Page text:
- Who can participate in the symposium?
- What kinds of research projects are accepted?
- How do I submit a proposal?
- How can I get help writing my proposal?
- How will I know if my proposal is accepted?
- How do I prepare for the symposium?
- How long should my presentation be?
- What is a poster presentation?
- What do moderators do?
If you have any questions that are not answered here, please contact us at firstname.lastname@example.org.
Undergraduate students, from ALL disciplines are welcome to participate in the EURECA conference, from sophomore to graduating seniors. Students may present individually or in groups. They may present work written or prepared for a class in which they are currently enrolled, or work from a previous semester.
Research completed in a 1000-level course is only eligible for the FYRE panels.
Presentations may be on a variety of topics, but should be research-based, and should be the student’s original work. EURECA presentation panels are organized by discipline.
To present at the conference, you need to fill out the proposal form.
For help in drafting a proposal for the conference, read the guidelines for writing a proposal. Check the workshops page for information on our proposal-writing workshops.
If you need further assistance with your proposal, contact the EURECA organizing committee at email@example.com
Once the proposal submission due date has passed, the proposal reviewers will read all the proposals to determine which ones are appropriate for the conference. We sometimes contact students to ask for clarification or revisions to the proposal. A schedule of presentation times is created, and then we will email you with the acceptance, attach the schedule so you can see what time your presentation is, and send you further instructions. Expect to wait about three weeks after the proposal due date to hear from us.
When your proposal has been accepted and you are scheduled a presentation time at the conference, please consult our presentation guidelines:
- General Guide to Giving Oral Presentations
- Bernard L. Schwartz Communication Institute Guide for Oral Communication
We also hold an orientation session for presenters and moderators. You will receive an invitation specifying the date and time. The orientation session is very important in helping you to prepare for your presentation. You will see the environment in which you will be presenting, meet other participants, meet the conference organizers, and learn how the conference is run and what to expect during the sessions.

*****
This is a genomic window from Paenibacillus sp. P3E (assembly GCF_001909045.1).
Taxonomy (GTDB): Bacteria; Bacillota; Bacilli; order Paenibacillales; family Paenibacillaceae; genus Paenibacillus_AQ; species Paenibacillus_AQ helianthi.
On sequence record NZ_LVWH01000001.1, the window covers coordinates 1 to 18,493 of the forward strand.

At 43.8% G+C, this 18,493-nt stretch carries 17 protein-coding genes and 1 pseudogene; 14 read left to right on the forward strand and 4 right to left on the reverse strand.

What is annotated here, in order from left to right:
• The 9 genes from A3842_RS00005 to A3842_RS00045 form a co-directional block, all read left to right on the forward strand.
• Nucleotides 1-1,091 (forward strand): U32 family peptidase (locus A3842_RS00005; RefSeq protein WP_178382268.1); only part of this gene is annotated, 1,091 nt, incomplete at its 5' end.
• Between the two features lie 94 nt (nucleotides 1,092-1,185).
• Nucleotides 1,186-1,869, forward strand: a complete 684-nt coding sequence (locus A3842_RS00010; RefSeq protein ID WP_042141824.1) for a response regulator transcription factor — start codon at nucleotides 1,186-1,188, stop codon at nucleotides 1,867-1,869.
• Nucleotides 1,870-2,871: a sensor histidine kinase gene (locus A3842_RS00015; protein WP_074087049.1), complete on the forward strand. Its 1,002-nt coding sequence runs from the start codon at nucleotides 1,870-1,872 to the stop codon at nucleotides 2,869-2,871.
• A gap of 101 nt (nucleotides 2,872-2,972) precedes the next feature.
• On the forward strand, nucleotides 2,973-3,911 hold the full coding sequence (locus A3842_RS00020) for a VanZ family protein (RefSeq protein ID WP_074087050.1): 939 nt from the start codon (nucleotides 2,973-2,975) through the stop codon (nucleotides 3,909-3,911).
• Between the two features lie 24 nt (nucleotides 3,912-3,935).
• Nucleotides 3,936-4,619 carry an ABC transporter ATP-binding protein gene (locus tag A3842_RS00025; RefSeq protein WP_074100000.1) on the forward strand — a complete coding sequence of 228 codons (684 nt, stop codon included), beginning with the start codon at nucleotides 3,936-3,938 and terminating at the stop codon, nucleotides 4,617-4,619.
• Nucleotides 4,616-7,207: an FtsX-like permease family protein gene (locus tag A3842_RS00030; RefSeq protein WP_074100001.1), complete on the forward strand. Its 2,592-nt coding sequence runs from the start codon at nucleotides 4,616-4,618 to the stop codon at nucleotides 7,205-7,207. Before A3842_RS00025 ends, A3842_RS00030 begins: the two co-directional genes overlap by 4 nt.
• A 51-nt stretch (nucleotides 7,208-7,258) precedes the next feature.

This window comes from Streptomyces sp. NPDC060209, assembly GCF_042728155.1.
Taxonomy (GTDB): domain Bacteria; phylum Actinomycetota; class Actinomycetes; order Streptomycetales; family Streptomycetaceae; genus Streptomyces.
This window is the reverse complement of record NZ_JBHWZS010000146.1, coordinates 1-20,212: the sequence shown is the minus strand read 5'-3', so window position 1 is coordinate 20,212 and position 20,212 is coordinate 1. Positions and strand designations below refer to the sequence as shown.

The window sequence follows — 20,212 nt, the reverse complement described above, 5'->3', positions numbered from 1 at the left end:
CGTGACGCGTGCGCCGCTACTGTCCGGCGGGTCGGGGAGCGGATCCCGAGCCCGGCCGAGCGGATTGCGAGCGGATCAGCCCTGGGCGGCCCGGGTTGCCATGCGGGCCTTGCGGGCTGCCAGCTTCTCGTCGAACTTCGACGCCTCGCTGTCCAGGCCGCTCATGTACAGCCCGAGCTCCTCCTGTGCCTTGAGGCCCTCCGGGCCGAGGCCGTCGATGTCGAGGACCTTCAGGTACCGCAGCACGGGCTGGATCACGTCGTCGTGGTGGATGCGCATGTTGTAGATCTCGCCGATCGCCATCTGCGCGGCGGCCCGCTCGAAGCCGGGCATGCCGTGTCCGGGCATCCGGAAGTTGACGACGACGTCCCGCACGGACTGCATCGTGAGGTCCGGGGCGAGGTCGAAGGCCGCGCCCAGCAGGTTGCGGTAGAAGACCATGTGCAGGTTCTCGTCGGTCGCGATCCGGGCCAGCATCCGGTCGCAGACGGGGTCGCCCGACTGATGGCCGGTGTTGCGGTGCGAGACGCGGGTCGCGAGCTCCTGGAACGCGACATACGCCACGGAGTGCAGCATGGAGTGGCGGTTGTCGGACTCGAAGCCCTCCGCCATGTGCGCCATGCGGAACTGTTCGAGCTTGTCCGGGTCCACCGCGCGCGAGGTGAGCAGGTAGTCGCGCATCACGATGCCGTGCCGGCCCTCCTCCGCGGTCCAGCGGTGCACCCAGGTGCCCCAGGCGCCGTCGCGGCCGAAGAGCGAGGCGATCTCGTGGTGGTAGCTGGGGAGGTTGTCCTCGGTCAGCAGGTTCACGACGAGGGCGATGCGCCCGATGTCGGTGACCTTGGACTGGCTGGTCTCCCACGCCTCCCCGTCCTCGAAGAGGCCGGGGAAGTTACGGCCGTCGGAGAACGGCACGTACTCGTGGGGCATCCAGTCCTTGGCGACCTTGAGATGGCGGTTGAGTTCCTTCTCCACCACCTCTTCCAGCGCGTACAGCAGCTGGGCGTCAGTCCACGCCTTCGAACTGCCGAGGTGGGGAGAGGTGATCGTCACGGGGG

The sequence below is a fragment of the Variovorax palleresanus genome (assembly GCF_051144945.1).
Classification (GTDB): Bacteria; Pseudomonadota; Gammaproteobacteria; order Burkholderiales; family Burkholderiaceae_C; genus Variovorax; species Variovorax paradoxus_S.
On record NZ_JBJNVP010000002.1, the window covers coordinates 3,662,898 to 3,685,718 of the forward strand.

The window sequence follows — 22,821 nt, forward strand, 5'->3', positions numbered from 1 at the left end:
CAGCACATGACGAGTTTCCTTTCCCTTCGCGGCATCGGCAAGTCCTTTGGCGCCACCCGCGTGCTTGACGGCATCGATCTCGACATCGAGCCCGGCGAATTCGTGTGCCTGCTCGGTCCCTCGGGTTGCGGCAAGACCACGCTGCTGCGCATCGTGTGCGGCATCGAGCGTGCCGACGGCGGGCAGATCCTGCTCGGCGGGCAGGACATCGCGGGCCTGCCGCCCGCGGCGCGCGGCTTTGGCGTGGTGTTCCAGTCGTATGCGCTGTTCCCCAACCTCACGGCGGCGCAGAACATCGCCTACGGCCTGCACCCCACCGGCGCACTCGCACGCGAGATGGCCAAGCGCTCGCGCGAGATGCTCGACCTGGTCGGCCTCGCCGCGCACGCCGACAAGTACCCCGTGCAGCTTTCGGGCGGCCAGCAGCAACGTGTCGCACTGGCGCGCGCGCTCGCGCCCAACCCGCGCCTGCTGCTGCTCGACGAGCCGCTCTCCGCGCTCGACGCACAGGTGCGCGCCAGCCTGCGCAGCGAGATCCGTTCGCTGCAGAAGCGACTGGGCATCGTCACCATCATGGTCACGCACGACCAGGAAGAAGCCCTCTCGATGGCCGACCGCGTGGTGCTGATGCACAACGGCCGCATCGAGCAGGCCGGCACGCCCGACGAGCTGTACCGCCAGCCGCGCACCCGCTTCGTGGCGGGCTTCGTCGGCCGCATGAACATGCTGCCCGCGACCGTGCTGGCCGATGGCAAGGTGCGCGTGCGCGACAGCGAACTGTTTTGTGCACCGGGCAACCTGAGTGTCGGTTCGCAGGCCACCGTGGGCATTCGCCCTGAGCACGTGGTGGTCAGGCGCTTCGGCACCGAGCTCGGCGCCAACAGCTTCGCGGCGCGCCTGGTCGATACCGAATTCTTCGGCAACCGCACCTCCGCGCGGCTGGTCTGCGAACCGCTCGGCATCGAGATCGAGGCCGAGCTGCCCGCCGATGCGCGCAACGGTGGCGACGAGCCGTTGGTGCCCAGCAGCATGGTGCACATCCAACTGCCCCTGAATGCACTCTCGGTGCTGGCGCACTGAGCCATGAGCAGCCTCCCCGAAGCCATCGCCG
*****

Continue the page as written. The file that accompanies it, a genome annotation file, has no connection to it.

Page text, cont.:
Presenters are allotted about 10 to 15 minutes for the presentation. Three to four presentations are scheduled within one session. The question and answer (Q&A) period for all the presenters during that time slot is at the end of the session, so you are expected to attend the entire session in which you are presenting.
On the online proposal submission form, you are asked if you would like or are willing to present your research as a poster presentation. A poster presentation is another form of presentation that is common in most research conferences. It is especially appropriate for certain genres of work, such as photography or research that relies heavily on graphs, illustrations and charts. Some applicants may be asked to present a poster instead of an oral presentation due to conference scheduling constraints.
A poster presentation is a visual representation of your work. You create an actual, physical poster that will be displayed in the plaza, and stand by it to explain your research and answer questions. The audience is rotating, so you may talk about your research several times in an informal way to the people who pass.
Guidelines for Creating Effective Poster Presentations
Workshop on Poster Presentations
Moderators open and close each session. They welcome the audience, introduce the presenters, keep the time, facilitate the Q&A, and close the session. Moderators are essential in keeping the sessions running smoothly.